MANAMA // Protests continued for a third day in Bahrain as demonstrators thronged the streets of the capital demanding political reforms.
Thousands took part in the funeral of Fadel Salman Matrouk, a demonstrator killed on Tuesday in clashes with police. They converged on Pearl Square in Manama city centre, where crowds had begun gathering the night before demanding more jobs, better housing and the freeing of political prisoners, as well as an end to what they said is discrimination against Shiites.
"We're not afraid of anyone, and we're not leaving until they meet our demands," said Ali al Ameer, 20. A bandage covered a wound on his right hand, inflicted, he said, by birdshot fired by police during protests the previous day.
Security forces kept their distance, as police helicopters flew overhead, seeking to avoid any further confrontation with the demonstrators.
Bahrain's foreign ministry said those suspected of blame for the deaths of two protesters killed on Monday and Tuesday had been arrested, "steps which make clear that the Kingdom of Bahrain does not condone the use of excessive force at any time".
Foreign minister Khaled bin Ahmed al Khalifa noted in a statement issued by the ministry "that the protests could happen in any free, democratic country".
Meanwhile Sheikh Khalid bin Ali al Khalifa, Bahrain's justice minister, told reporters at a press conference that the government is prepared to discuss changes to the constitution, but only if the debate is held in parliament.
"If you want any changes, it should be done within a constitutional process," the minister said.
In a telephone conversation with King Hamad, Sheikh Khalifa bin Zayed, President of the UAE and Ruler of Abu Dhabi, expressed his wishes for "continued security and stability for Bahrain and more progress and prosperity for its people," WAM, the state news agency, reported.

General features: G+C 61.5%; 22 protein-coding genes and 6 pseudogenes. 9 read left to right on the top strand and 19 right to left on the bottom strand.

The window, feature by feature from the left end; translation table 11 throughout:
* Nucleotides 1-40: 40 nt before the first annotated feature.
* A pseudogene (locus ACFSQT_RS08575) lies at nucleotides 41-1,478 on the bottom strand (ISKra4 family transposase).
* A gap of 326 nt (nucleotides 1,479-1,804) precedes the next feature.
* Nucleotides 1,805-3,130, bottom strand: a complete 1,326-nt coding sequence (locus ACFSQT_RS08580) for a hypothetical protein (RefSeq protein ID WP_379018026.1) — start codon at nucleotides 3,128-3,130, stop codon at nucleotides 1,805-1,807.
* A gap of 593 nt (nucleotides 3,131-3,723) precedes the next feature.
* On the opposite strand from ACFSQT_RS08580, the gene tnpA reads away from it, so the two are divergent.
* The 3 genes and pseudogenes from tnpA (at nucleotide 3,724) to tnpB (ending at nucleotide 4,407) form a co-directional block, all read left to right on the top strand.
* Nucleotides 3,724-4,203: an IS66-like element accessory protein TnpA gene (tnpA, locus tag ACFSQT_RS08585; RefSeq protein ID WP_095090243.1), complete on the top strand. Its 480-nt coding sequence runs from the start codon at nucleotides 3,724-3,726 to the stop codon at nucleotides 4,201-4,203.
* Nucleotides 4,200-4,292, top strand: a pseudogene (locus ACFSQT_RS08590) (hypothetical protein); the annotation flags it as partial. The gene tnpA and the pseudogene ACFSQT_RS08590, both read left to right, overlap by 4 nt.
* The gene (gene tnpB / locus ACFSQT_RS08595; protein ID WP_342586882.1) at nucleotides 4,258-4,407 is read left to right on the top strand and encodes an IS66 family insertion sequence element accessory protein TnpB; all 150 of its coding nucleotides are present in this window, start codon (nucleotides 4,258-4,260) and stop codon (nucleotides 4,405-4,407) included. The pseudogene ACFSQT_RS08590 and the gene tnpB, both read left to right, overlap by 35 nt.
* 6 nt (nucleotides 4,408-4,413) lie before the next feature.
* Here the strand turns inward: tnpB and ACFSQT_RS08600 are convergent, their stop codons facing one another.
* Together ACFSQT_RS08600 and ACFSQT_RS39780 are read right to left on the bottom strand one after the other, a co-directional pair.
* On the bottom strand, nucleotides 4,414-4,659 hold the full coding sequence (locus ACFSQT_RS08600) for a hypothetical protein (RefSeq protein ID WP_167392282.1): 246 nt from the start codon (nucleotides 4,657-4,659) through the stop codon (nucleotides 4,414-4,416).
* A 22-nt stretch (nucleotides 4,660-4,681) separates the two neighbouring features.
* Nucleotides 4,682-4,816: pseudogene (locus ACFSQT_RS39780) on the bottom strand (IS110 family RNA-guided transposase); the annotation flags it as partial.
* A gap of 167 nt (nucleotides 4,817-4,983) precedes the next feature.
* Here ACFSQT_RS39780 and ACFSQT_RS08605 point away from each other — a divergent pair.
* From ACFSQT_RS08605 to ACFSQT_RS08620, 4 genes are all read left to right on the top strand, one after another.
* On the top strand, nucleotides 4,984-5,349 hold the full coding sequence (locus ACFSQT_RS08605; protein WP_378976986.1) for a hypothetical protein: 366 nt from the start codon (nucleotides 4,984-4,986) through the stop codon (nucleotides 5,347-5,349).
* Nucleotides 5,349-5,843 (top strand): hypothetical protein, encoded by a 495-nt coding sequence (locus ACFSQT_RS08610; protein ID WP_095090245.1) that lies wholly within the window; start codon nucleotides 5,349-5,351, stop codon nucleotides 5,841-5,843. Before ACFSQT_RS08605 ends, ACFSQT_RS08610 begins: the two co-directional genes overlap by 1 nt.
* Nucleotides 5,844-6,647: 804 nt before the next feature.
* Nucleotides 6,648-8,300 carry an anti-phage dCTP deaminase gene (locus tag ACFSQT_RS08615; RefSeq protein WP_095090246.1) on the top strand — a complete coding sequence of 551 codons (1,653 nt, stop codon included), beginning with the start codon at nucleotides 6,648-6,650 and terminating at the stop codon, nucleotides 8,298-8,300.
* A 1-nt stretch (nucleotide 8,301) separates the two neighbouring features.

At Pearl Square, protesters collected donations, set up a media centre and first-aid tent, and generally prepared for a long protest.
"We don't want the protesters to leave, whatever they need is available here," said Abu Ammar, 52, who helped distribute sandwiches and fruit juices for lunch.
While many political agendas were evident in the square, they all shared a common focus on reform and an end to discrimination. Protesters also demanded the release of political prisoners.
From a makeshift stage, Sheikh Ali Salman, the leader of Bahrain's largest opposition party, the Al Wefaq National Islamic Society, called for a constitutional monarchy with an elected prime minister.
"We are not looking for a religious government like Iran's, but we demand a civil government" that represents Shiites and Sunnis, he told reporters at a news conference.
Al Wefaq, which has 18 seats in the 40-member parliament, announced it is boycotting the chamber to protest the violence against demonstrators.
"There are different targets, but all in one direction," said Mustafa Abdullah, a 29-year-old engineer. Nuha Hassan, a 37-year-old office manager, added: "I want the best for my three kids."
Social networking websites were abuzz with calls to press ahead with the protests along with insults from presumed government backers dismissing the demonstrators as traitors and agents of Iran.
In a rare speech broadcast on state television on Tuesday evening, Bahrain's king apologised for the deaths on Monday and Tuesday and promised an investigation.
"With regret, there were two deaths among our dear sons," he said, adding that, "reform is a continuous process that will not stop".
In a speech on Tuesday, the US president Barack Obama urged its country's friends in the Middle East to heed the demands of protesters. "We have sent a strong message to our allies in the region saying let's look at Egypt's example, as opposed to Iran's example," Mr Obama said.